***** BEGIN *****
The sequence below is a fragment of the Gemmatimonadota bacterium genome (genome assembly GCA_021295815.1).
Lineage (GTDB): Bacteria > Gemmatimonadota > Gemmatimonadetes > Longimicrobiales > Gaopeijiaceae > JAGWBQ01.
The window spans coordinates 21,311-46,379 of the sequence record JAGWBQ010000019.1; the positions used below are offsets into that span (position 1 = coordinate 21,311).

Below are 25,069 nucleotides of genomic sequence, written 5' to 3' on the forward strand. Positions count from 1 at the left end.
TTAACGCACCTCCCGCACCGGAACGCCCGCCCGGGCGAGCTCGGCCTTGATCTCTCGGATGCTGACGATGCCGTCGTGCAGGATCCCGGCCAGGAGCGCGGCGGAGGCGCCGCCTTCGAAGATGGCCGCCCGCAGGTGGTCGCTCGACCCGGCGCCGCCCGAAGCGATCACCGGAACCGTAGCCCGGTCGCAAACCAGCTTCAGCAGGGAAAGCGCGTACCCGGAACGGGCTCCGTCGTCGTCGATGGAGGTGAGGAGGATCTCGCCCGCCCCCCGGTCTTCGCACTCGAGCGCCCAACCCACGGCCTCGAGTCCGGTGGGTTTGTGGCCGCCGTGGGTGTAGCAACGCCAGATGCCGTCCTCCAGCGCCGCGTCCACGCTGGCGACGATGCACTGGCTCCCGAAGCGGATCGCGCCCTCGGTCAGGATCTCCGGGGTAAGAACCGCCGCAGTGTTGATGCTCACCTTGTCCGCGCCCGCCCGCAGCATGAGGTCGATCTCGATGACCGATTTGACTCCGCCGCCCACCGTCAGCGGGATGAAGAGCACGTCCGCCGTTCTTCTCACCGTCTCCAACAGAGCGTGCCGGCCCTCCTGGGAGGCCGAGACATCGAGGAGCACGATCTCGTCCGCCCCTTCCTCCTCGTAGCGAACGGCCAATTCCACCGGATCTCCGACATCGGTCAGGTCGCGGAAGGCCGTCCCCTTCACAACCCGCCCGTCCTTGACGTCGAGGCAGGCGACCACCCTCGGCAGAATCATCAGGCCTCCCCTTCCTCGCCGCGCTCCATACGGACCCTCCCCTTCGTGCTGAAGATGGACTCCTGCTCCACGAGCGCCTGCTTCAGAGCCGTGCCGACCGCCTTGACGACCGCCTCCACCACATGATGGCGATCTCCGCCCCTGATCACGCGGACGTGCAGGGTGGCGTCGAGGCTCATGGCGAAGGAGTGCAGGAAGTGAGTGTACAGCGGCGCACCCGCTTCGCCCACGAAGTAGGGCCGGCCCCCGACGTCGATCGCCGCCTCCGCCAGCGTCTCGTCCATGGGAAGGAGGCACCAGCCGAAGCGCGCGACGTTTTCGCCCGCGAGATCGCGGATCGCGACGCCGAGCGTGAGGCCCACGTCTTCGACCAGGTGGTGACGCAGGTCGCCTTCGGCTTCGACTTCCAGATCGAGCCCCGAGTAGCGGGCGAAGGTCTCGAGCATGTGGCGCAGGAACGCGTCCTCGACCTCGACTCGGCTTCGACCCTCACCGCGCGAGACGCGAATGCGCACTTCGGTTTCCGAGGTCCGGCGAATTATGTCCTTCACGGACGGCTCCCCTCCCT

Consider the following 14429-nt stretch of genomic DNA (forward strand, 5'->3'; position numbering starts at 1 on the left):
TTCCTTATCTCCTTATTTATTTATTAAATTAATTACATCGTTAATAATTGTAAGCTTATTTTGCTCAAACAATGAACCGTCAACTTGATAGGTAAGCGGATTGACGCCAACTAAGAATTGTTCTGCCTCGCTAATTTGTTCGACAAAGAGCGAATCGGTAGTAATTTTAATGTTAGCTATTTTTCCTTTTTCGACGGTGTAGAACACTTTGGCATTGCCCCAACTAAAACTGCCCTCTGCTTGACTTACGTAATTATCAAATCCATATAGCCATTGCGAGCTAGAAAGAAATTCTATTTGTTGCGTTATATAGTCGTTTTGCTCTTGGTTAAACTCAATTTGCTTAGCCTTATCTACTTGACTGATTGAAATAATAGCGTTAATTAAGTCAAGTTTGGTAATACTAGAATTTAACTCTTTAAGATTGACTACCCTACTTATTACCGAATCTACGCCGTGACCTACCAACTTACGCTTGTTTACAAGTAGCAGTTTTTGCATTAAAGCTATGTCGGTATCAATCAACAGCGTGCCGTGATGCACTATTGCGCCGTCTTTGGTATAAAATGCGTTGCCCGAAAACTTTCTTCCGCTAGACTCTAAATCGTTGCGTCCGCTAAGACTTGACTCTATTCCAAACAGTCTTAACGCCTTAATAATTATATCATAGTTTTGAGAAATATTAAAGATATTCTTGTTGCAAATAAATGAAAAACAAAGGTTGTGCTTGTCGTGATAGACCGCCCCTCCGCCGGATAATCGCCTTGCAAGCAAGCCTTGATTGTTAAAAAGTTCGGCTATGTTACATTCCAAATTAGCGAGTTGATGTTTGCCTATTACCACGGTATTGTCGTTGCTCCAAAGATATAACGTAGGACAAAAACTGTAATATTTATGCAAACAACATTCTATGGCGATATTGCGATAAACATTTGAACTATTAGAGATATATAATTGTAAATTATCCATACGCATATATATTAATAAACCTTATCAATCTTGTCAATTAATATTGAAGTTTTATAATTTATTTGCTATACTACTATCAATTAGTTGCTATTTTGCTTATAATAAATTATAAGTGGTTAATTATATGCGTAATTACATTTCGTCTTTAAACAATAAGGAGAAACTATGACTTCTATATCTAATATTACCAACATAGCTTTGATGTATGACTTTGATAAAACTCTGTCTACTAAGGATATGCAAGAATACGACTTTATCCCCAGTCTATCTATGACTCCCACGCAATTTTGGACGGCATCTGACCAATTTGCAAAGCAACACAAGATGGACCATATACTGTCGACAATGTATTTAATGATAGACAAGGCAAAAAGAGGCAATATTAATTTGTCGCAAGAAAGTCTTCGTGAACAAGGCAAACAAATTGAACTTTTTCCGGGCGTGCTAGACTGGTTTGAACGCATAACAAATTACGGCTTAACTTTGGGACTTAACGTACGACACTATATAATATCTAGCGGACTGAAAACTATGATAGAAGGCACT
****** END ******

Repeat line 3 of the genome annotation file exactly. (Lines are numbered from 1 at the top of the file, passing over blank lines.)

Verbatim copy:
The window spans coordinates 21,311-46,379 of the sequence record JAGWBQ010000019.1; the positions used below are offsets into that span (position 1 = coordinate 21,311).